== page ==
Continual glucose monitoring

My 14 days with a continuous glucose monitor (CGM). What an eye-opener. It makes you think before you eat.

I set the sugar levels between 3.9 and 5.2. I did this because the lowest the readings would allow was 3.9, but I didn’t want to go above 5.2 – as this is the cut off before being diagnosed with pre-diabetes. What I was looking for in the experiment.

1. How long after eating does the sugar take to come down to normal

2. What foods raise sugar levels

3. How was I feeling throughout the experiment?

4. Could I keep the blood sugar levels within the parameters that I set?

Day 1

Breakfast – bulletproof coffee

Lunch - Nil

Dinner – protein-based with a side of vegetables

The first day was excellent.

2nd day

I had a faulty sensor and needed to be replaced at the end of the first day, after that smooth sailing.

All was going well for a few days; then, I had morning spikes of blood sugar. (It could be that I had used all glucose reserves in the liver). The rise in cortisol in the morning stimulating glucagon to produce glucose for energy production to start the day – it then took 5 hours to go back to normal. (hinting on insulin / leptin dysregulation)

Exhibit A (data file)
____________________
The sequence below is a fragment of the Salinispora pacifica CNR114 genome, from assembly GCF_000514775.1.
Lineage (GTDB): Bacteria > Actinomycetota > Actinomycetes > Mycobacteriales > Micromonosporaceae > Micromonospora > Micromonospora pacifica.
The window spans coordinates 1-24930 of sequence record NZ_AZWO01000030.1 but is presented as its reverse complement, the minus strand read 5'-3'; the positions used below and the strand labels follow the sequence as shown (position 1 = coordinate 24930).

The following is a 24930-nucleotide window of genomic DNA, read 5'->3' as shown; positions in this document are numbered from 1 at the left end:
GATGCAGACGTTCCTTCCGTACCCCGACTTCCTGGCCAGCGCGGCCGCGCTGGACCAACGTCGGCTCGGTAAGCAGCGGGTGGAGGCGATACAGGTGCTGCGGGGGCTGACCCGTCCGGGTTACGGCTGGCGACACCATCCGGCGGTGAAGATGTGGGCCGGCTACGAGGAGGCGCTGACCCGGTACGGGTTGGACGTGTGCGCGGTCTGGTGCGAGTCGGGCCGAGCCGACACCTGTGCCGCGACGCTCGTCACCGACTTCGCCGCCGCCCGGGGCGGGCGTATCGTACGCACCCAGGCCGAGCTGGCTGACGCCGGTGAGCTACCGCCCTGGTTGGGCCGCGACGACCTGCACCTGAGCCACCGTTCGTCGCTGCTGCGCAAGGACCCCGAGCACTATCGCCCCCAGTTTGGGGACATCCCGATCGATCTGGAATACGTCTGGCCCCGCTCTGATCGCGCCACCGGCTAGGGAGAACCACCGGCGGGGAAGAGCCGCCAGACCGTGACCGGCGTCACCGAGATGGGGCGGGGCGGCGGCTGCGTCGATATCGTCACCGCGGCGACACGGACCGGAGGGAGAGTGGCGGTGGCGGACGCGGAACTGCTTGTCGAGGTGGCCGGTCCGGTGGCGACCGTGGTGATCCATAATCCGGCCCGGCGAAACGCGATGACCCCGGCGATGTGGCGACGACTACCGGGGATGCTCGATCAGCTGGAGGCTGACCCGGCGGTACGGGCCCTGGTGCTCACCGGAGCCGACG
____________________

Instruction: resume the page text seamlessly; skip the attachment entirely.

By Saturday, it added another level of interest.

Once again, the sugar crept up in the morning and took hours to go back to normal. The addition of a couple of glasses of wine to dinner spiked my glucose to 6.4.

That wine affected my reading well into the next day. And the glucose levels are starting to rise with each meal and not dropping to the beginning level. (interesting)

Then my son comes home from work and takes over the cooking.

The pasta was on the menu:

I am having trouble getting my glucose levels down since Saturday, and he adds pasta to dinner, raising blood glucose to 6.4,

And again, into the next day, the glucose level is not dropping. It took until 1.30 pm; Dinner this night was Chicken enchiladas, glucose level not so bad – but I didn’t eat all of my dinner as I was not hungry.

But come the next day, lunchtime was weird. Glucose spiked for no reason.

For the rest of the experiment, I could not get my glucose back to the beginning level. Although it was below my maximum set – It rarely stayed below 4mmol/L.

Overall my average glucose level was 4.2 mmol/L, keeping me below the pre-diabetic range.

HbA1c – 5.1 – borderline pre-diabetic

The glucose took longer to reduce than hoped, indicating hyperinsulinemia. (The pancreas is producing more insulin than what is needed, as it does not recognise the glucose in the blood, keeping blood glucose levels high)

The experiment shows after one food event in the first week, it affected how my body reacted to the foods after that and how eating insulin stimulating foods each day makes it harder for the body to adjust and dispose of the glucose.